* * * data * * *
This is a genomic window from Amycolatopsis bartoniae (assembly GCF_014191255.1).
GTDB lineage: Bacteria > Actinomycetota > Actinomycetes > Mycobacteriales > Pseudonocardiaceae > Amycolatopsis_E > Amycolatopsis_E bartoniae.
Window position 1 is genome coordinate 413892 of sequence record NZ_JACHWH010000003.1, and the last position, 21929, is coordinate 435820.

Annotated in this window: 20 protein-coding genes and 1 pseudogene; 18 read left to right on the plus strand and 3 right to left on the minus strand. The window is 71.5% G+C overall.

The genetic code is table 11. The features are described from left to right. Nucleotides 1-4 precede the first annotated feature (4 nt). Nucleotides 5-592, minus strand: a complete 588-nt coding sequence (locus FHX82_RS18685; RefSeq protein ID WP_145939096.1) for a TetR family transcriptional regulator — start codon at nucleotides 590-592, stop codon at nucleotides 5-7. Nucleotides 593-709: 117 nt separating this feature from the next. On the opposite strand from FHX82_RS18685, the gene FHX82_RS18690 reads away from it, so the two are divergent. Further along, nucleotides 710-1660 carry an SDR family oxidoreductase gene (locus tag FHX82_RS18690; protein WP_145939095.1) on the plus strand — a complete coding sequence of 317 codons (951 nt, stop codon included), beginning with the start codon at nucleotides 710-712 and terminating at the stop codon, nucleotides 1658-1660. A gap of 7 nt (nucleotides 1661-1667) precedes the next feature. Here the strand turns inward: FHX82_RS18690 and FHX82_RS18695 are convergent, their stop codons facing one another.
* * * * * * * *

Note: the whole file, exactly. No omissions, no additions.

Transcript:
This is a genomic window from Amycolatopsis bartoniae (assembly GCF_014191255.1).
GTDB lineage: Bacteria > Actinomycetota > Actinomycetes > Mycobacteriales > Pseudonocardiaceae > Amycolatopsis_E > Amycolatopsis_E bartoniae.
Window position 1 is genome coordinate 413892 of sequence record NZ_JACHWH010000003.1, and the last position, 21929, is coordinate 435820.

Annotated in this window: 20 protein-coding genes and 1 pseudogene; 18 read left to right on the plus strand and 3 right to left on the minus strand. The window is 71.5% G+C overall.

The genetic code is table 11. The features are described from left to right. Nucleotides 1-4 precede the first annotated feature (4 nt). Nucleotides 5-592, minus strand: a complete 588-nt coding sequence (locus FHX82_RS18685; RefSeq protein ID WP_145939096.1) for a TetR family transcriptional regulator — start codon at nucleotides 590-592, stop codon at nucleotides 5-7. Nucleotides 593-709: 117 nt separating this feature from the next. On the opposite strand from FHX82_RS18685, the gene FHX82_RS18690 reads away from it, so the two are divergent. Further along, nucleotides 710-1660 carry an SDR family oxidoreductase gene (locus tag FHX82_RS18690; protein WP_145939095.1) on the plus strand — a complete coding sequence of 317 codons (951 nt, stop codon included), beginning with the start codon at nucleotides 710-712 and terminating at the stop codon, nucleotides 1658-1660. A gap of 7 nt (nucleotides 1661-1667) precedes the next feature. Here the strand turns inward: FHX82_RS18690 and FHX82_RS18695 are convergent, their stop codons facing one another.